Justin Pigage 12/06/2016

Sometimes life can get pretty hectic, especially when you throw a large Bed and Breakfast renovation on a tight timeline into the mix.  During these crazy times I believe it becomes even more important to take care of yourself.  One self-care technique I rely on is running.  I find it very satisfying when you get up early, before most of the world is awake, and head out for a run in the cool, crisp morning air.  Running first thing works better for me because by the end of the day I’ve come up with a thousand reasons to not run (hard day at work, kids need help, projects to complete, etc.) but first thing nothing stands in my way.  Well almost nothing, sometimes it is very difficult to pry myself out of bed.  To combat this I use the “100 metre approach”.  I force myself to get up and dressed and jog the first 100 metres.  If at the end of that I still don’t feel like running I’m allowed to turn around and crawl back into bed.  I’ve never turned around.

Finish Line at the Air North Runway Family Fun Run

Finish Line at the Runway Family Fun Run

Lea and I have registered for the Klondike Road Relay, a 175 km relay race from Skagway, Alaska to Whitehorse, Yukon held each September.  The race is broken into 10 legs that range in distance from about 9 km up to around 25 km, depending on how much climbing is involved.  Despite growing up in the Yukon this will be my first Klondike Road Relay appearance and I’m pretty excited about it.  From what I’ve heard it is a fantastic event with great volunteer support and enthusiastic participants.  At the very least it gives us a goal to work towards.

As part of our training we registered for the Air North Runway Family Fun Run.  The run starts from Air North’s hangar and follows the 8 km perimeter trail around the Whitehorse airport.  I liked the race because it was super flat and allowed me to work on proper pacing without having to factor in hill climbs.  Our boys liked the race because there were plenty of airplanes, helicopters, fuel trucks, and other airport related vehicles to observe.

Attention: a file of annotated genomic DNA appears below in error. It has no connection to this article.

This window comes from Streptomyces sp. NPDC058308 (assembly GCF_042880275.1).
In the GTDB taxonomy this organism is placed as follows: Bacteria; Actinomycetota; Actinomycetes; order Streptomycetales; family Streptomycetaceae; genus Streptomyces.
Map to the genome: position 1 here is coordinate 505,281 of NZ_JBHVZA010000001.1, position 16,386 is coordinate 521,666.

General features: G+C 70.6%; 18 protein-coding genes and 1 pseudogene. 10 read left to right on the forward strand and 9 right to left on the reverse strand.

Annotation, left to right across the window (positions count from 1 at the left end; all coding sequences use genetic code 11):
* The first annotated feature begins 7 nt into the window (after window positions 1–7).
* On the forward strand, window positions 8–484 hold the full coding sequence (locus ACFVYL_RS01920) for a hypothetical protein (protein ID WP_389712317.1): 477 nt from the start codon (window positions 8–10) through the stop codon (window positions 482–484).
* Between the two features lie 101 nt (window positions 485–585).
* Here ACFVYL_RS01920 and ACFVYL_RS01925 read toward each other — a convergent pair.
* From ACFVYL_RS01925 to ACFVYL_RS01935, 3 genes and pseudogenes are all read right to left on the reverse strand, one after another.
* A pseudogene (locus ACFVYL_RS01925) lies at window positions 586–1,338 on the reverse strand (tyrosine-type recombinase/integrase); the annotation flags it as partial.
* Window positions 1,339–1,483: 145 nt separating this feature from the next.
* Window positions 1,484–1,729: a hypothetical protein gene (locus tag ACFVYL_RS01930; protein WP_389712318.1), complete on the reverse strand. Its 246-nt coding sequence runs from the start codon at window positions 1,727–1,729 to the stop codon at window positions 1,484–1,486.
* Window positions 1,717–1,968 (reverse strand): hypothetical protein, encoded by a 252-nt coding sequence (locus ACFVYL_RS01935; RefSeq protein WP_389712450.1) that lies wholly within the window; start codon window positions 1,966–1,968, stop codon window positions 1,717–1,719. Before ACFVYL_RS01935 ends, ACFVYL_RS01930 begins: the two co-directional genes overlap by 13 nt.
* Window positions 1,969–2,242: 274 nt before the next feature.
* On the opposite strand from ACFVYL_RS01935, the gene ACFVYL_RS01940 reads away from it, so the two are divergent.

Urban Caribou 5km Route

Urban Caribou 5 km Route

If you are a runner and are looking to keep up your routine while visiting us, I have mapped out a 5 km and a 10 km route departing from Urban Caribou Bed and Breakfast as part of my training.  Both routes take advantage of the fact that we back onto greenspace and use the trail network behind our house to connect with the wilderness.

The 5 km route takes you through some of the wilderness behind our house, using the extensive trail network to provide a peaceful connection between the runner and the forest.  I like this route first thing in the morning because the sun flickers through the trees and the birds are usually singing their songs of encouragement (or at least that’s what I interpret their calls to mean).  The loop returns the runner to the house along Pine Street and finishes with a modest hill climb which can either be used as one final challenge at a running pace or a gentle cooldown at a walking pace, depending on how you are feeling when you arrive at the base of it.

Urban Caribou 10km Route

Urban Caribou 10 km Route

The 10 km route has a bit more of an urban feel – it follows trails that parallel the Alaska Highway through Rabbit’s Foot Canyon and over McIntyre Creek.  Eagles frequent the McIntyre Creek area and can often be seen perched atop standing dead trees close to the route so keep your eyes open.  The route loops back through the Takhini subdivision and follows the newly constructed Porter Creek – Takhini connector paved walking trail.  The connector trail passes the runner over McIntyre Creek again but this time near the aptly named “Beaver Pond”.  After the pond the 10 km route climbs through the trails behind our house to bring the runner home.

The leg that I’ve been assigned for the Klondike Road Relay in the fall is just over 20 km so I will have to do some exploring to map out a longer training route that features a nice mix of topography, scenery, and wilderness.

Ready. Set. Run.

About the Author

Leave a Reply